Like most Americans of my generation, I learned as a small child to be afraid of strangers. “Don’t talk to strangers” was and probably still is a good precaution, given our God-given obligation to protect children, but I wonder if we’ve taken it too far. A lot of us, as adults, carry with us a fear of strangers—in the Greek, that’s xeno-phobia—and it affects the way that we think about someone whom we don’t know coming into our country, our neighborhood, or even our church. For many folks, especially those whose minds have been saturated with media that suggest that immigrants might be criminals, job-stealers, or disease-carriers, there is a genuine (if not factually-justified) fear that sets in when they begin to think of immigration on a large scale, and that fear affects their response (or lack of response) to immigrants.
Scripture gives us a very different idea about how to respond to strangers: the Bible is full of commands to hospitality—literally, to love the stranger (xeno-philia) (for example, Romans 12:13, 1 Peter 4:9, 3 John 1:8). In fact, this sort of hospitality is a requirement for leadership in the church (1 Timothy 5:10). For many American Christians, hospitality means having our friends over for a nice meal, hosting a party for a group from church, or preparing a comfortable guest room for extended family that might be passing through our town. Those are good and kind things to do—but they miss the heart of hospitality. Anyone can love his friends, Jesus tells us (Luke 6:33), but our call to love our neighbor extends beyond our family and friends to those who are strangers to us, as his parable of the Good Samaritan confirms (Luke 10:25-37).
While I have encountered some wonderful exceptions, I don’t think that hospitality is a virtue that thrives in our American cultural context. Many would more likely respond to a stranger in their neighborhood by calling the police than by welcoming him in for a cup of coffee and preparing a guest bed. We might do well to learn from other cultures, where this sort of stranger-oriented hospitality is still very much the cultural norm. The Bedouins in the Middle East, for example, will not even ask the name of their guests until several days after welcoming them into their home.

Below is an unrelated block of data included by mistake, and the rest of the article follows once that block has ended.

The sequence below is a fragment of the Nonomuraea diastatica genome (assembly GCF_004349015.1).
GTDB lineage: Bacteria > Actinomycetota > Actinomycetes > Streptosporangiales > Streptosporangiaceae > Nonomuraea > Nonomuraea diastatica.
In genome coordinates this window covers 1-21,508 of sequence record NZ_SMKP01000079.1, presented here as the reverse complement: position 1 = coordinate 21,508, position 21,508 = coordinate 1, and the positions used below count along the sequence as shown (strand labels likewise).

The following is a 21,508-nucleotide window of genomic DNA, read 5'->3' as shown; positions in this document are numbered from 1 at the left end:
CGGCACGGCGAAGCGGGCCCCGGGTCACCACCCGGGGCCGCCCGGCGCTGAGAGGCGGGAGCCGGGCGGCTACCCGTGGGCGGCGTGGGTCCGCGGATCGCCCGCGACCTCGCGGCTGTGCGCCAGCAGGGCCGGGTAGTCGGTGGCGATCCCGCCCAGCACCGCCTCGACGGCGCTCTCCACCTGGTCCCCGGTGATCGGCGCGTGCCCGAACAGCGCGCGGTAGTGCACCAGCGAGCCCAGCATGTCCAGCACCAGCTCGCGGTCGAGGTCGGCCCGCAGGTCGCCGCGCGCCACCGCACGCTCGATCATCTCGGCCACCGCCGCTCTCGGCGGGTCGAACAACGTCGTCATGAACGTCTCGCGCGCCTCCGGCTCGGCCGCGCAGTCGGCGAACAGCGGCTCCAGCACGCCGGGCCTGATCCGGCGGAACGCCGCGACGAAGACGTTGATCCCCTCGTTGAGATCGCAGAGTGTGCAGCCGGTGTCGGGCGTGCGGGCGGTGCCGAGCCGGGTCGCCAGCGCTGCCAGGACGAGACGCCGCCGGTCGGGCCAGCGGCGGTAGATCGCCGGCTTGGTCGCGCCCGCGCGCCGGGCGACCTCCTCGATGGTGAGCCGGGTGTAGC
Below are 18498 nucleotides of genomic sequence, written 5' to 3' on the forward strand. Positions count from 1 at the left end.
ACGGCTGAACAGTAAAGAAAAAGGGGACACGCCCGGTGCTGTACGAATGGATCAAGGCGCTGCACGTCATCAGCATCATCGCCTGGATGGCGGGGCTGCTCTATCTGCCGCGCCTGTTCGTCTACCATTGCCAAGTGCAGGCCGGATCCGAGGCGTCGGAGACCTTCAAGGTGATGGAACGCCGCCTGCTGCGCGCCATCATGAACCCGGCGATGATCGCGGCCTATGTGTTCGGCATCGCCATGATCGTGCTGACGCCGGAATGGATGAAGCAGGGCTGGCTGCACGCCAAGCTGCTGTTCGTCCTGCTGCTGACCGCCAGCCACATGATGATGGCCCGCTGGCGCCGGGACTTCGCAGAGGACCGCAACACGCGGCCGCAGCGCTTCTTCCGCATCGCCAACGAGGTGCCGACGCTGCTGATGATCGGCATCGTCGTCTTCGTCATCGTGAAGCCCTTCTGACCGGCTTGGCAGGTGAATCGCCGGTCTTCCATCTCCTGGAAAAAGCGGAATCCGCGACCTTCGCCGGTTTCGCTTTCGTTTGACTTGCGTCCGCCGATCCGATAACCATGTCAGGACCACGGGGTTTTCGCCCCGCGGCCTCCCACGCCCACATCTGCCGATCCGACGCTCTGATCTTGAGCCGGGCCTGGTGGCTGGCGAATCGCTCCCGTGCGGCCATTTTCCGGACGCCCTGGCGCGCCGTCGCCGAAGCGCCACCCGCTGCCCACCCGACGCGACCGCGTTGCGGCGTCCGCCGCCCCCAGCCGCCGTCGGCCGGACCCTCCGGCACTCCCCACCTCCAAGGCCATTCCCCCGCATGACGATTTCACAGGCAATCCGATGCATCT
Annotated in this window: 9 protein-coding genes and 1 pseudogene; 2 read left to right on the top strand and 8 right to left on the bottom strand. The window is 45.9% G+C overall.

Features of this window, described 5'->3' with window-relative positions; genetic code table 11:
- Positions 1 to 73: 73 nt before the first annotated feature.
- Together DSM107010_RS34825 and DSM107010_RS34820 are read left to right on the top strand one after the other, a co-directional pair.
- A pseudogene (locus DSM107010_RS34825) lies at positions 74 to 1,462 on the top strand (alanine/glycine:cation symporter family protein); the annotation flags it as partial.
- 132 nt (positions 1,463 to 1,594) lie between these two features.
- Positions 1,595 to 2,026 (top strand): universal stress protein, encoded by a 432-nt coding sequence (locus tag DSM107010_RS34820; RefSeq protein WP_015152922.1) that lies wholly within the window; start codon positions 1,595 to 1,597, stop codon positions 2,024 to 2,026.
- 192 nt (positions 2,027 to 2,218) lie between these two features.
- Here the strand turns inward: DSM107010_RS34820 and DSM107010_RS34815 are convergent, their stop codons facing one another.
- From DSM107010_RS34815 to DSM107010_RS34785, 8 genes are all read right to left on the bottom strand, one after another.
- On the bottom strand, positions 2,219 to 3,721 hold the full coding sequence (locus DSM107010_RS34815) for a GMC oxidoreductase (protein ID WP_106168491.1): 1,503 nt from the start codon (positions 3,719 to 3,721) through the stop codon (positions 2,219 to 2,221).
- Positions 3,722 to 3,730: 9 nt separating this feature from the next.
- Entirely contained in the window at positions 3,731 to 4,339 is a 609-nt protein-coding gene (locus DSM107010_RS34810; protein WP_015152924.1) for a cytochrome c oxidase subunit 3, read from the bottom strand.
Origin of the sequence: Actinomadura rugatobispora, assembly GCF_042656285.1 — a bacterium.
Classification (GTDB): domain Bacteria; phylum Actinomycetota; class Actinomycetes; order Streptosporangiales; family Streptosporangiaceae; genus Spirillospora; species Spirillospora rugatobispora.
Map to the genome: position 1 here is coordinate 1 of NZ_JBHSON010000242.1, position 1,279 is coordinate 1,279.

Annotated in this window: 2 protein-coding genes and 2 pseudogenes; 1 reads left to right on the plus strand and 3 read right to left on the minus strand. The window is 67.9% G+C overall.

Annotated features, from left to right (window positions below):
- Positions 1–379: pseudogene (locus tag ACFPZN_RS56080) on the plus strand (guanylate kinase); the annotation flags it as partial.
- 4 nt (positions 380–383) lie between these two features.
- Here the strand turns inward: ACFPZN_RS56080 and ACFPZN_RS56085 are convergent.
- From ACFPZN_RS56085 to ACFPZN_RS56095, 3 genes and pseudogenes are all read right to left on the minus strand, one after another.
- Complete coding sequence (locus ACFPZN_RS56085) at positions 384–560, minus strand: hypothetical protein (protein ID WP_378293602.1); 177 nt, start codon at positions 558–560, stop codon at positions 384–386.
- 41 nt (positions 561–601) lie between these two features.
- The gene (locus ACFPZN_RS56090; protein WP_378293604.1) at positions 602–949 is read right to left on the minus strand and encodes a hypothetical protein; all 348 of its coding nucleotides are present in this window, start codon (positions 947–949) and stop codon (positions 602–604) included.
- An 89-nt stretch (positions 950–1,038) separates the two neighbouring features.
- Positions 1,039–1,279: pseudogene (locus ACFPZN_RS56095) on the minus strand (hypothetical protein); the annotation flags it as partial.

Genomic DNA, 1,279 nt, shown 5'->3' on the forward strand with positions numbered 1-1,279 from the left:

We can also learn hospitality from the example of Scripture. In the book of Genesis, we find Abraham pleading with passing strangers to accept his hospitality (Genesis 18:1-15). While this may have been customary in the Ancient Near East, it might also have been influenced by Abraham’s own immigrant experience; as someone who had often been a stranger in another’s land himself, he knew to extend hospitality. As he does, he finds that he is rewarded: these strangers are actually divine messengers who inform him that God is about to fulfill his promise to give Abraham a child.
We are called to welcome and receive strangers because God commands us to do so—but when we do, we might find that we are the ones who are blessed. We never know if, by extending hospitality to a stranger, we are really entertaining an angel unaware (Hebrews 13:2) or even welcoming Christ himself (Matthew 25:35-40).
Immigrants—strangers, whom we don’t know, whom our culture guides us to be at least a bit wary of—might just be blessings. Immigration to the United States—even the immigration of those who may be undocumented—presents an opportunity to extend the love of Christ, a love we were received not when we were already God’s close friends, but “when we were still sinners” (Romans 5:8). As we counter-culturally extend God’s love to strangers, we’ll find that these immigrants are actually a great blessing.